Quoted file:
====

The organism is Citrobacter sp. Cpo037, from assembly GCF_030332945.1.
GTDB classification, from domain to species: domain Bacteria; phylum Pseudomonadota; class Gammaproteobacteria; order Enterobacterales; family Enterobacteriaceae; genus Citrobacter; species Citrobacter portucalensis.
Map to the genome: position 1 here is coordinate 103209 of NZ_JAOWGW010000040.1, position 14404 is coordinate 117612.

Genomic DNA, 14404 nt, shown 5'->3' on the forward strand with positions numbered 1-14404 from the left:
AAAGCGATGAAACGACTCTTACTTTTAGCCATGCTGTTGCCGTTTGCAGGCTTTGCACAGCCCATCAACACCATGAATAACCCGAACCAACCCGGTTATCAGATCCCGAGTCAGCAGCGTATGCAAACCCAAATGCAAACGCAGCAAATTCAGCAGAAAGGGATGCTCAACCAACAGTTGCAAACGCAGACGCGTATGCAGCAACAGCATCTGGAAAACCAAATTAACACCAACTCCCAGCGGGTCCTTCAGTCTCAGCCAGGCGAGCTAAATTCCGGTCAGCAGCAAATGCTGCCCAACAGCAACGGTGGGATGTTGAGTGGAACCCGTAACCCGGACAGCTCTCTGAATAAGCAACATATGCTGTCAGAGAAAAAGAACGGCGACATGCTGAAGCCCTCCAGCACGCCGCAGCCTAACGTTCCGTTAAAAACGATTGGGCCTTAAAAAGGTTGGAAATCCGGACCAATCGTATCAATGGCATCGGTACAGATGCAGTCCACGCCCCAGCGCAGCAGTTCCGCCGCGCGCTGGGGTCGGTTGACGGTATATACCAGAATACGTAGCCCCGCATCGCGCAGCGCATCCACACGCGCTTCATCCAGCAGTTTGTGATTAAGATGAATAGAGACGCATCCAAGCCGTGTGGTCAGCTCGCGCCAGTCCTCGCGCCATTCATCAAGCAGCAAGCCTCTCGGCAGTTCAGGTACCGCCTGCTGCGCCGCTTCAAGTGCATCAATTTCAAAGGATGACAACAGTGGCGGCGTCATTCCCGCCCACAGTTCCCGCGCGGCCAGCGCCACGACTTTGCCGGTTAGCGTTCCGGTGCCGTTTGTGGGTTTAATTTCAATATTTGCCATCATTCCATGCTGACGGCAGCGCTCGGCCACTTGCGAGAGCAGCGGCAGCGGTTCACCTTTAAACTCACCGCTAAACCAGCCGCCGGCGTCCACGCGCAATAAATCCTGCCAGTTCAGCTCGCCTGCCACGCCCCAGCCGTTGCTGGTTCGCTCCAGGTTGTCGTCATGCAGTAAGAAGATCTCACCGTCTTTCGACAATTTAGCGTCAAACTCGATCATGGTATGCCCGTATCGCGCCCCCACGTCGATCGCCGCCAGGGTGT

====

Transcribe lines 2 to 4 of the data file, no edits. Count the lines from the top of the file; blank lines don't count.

GTDB classification, from domain to species: domain Bacteria; phylum Pseudomonadota; class Gammaproteobacteria; order Enterobacterales; family Enterobacteriaceae; genus Citrobacter; species Citrobacter portucalensis.
Map to the genome: position 1 here is coordinate 103209 of NZ_JAOWGW010000040.1, position 14404 is coordinate 117612.

Genomic DNA, 14404 nt, shown 5'->3' on the forward strand with positions numbered 1-14404 from the left: